What IS tea?
What is this magical elixir of life that also happens to be the second most consumed beverage in the world, right after water itself? Spoiler alert: it's not Coca Cola.
Put succinctly, ALL tea comes from the Camellia Sinensis plant. It is essentially all one single plant species that can be further broken down into two subspecies : Camellia Sinensis Sinensis (small leaf) , and Camellia Sinensis Assamica (large leaf). Over time, hundreds, if not thousands of varietals have emerged, but all are essentially the same plant. Herbal 'teas' are not actually teas in the true sense, but are actually 'tisanes'.
The many different types of teas essentially fall into the broad categories of Green, White, Oolong, Black, Puerh and also the lesser known and quite rare Yellow. A number of factors differentiate each tea from the other, including terroir, how the teas were grown, whether or not they were shaded, what time of day they were harvested, and most of all: how they were processed and how oxidized the teas are.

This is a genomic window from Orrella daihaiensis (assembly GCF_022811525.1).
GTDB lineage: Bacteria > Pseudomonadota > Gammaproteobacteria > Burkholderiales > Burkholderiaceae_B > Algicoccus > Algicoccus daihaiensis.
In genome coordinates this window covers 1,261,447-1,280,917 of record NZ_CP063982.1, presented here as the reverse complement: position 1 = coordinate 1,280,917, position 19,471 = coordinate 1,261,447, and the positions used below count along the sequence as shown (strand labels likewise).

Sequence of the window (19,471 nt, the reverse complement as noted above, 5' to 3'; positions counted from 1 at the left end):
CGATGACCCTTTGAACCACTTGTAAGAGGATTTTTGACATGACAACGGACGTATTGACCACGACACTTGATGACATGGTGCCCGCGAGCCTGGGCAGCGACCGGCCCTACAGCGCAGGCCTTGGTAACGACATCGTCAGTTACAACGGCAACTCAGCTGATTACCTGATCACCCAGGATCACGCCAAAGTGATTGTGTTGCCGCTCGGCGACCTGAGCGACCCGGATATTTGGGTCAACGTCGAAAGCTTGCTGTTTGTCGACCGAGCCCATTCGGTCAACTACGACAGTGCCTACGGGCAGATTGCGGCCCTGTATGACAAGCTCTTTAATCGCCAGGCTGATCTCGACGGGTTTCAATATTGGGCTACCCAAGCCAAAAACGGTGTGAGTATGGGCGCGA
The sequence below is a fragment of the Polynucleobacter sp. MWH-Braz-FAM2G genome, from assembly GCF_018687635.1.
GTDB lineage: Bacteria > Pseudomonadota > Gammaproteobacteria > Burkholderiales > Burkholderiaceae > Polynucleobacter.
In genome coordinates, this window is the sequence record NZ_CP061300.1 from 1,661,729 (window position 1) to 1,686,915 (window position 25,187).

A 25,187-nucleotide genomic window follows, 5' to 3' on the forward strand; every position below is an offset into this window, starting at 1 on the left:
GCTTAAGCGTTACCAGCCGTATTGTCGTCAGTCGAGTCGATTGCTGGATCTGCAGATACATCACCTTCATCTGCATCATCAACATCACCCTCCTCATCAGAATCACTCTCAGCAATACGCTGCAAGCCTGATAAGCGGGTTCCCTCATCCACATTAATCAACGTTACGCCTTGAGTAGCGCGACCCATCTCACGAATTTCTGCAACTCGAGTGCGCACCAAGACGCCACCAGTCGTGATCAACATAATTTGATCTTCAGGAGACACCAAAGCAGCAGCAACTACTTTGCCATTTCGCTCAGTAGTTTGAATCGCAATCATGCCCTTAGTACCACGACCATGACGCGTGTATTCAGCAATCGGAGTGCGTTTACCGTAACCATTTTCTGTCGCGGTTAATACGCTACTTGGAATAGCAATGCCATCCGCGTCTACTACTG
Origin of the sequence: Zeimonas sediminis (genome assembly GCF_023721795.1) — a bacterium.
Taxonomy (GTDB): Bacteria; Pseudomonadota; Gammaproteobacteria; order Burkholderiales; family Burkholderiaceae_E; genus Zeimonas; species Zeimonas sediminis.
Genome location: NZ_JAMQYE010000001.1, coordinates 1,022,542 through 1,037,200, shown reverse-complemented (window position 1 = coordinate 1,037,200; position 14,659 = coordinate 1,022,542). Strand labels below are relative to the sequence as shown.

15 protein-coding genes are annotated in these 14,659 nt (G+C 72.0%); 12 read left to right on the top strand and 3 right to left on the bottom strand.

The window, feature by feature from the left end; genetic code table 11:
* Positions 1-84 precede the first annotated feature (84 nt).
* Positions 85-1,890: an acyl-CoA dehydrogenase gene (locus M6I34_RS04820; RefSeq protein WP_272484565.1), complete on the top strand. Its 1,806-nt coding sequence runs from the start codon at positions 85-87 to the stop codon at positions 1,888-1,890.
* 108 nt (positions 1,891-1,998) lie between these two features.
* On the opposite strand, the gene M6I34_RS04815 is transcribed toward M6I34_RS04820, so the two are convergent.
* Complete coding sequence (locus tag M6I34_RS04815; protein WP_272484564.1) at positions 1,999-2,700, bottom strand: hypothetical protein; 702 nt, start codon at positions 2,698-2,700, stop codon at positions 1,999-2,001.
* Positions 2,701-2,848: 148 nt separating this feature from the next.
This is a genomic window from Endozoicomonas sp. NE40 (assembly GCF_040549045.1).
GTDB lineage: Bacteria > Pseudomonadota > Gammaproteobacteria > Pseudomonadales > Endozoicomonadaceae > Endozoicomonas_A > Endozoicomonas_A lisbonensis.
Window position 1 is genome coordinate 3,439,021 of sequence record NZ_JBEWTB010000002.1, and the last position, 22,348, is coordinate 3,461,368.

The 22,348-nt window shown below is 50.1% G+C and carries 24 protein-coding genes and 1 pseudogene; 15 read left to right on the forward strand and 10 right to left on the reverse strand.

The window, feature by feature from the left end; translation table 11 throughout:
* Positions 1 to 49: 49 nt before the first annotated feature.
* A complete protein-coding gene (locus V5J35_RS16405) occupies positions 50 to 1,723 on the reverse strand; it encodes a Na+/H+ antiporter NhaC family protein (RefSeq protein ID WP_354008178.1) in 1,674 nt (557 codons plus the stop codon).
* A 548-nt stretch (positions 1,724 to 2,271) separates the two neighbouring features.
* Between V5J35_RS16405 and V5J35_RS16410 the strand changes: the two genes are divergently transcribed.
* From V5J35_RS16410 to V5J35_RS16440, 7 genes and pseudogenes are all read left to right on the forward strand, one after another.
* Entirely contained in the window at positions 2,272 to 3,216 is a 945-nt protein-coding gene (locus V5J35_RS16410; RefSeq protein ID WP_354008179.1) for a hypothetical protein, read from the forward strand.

Oxidization is the process that turns teas dark, and the 'treatment' or 'processing' that leaves undergo, along with when they undergo it, determines the flavour proflle and whether the tea will be Green, White, Oolong, Black or Puerh.
The mark left on each tea by the farmer that grows, harvests and processes it is called its 'branding'. Less processed teas have less 'branding' and tend to taste more like their fresh, intrinsic selves, and more processed teas have heavier 'branding'.
More oxidized teas (like Oolong, Black and Puerh) generally tend to withstand brewing or infusing into higher temperature water, and/or longer immersion in water, without becoming unpleasantly bitter or astringent, whereas less oxidized teas (like green and white) tend to require more precision brewing or infusion.
Stay tuned for the upcoming blog posts for more details on the above.